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BEACON. A signal erected as a sea mark for the use of mariners; also, to give warning of the approach of an enemy. 1 Com. Dig. 259; 5 Com. Dig. 173.

A Law Dictionary, Adapted to the Constitution and Laws of the United States. By John Bouvier. Published 1856.
References in periodicals archive ?
An Emergency Position Indicating Radio Beacon is built to exacting standards and with its own internal battery is designed to operate in the harsh marine environment for at least 48 hours.
Most modern ships have a position indicating radio beacon which, in an emergency, sends a signal to rescue services with the ship's location.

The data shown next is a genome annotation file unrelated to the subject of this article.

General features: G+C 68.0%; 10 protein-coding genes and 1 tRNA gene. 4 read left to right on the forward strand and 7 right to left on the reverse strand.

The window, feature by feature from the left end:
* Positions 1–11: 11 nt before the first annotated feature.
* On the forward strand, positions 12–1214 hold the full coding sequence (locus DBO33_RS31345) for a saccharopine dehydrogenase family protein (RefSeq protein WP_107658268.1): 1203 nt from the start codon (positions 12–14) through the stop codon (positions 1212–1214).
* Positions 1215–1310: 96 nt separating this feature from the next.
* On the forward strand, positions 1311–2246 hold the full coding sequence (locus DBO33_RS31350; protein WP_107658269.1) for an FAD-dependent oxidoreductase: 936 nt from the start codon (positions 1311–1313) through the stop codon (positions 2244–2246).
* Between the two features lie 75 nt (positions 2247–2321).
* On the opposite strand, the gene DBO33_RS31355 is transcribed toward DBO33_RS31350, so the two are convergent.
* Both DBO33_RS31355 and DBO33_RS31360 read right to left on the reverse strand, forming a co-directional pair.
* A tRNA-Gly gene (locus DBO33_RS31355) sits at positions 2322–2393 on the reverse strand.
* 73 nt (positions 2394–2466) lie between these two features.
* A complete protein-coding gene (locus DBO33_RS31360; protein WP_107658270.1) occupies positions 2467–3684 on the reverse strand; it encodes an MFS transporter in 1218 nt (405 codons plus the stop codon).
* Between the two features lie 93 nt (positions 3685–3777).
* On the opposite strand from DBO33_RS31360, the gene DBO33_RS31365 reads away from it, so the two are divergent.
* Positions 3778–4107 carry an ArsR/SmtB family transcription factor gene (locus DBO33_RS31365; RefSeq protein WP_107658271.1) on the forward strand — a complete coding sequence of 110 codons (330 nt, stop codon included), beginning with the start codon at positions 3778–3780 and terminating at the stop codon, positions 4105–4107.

Danny told how at first the coastguards asked him to take EPIRB - emergency position indicating radio beacon - from its mounting and attempt to stop the signal.
Stan McNally, of Pensby, Wirral, has designed a prototype for a new radio beacon system for ships.
Marine accident investigators ruled that inadequate maintenance led to the failure of the trawler's emergency positioning radio beacon. It was six months overdue for replacement and a vital part had been painted over.
At 9.30pm on Sunday his Emergency Position Indicating Radio Beacon (EPIRB) was activated 230 miles west of Ireland.
Investigators also blamed inadequate maintenance for the failure of the trawler's emergency positioning radio beacon and issued a second safety bulletin.
The electronic position indication radio beacon has a hydro-static release which lets it break free and start sending distress signals as soon as any vessel goes under.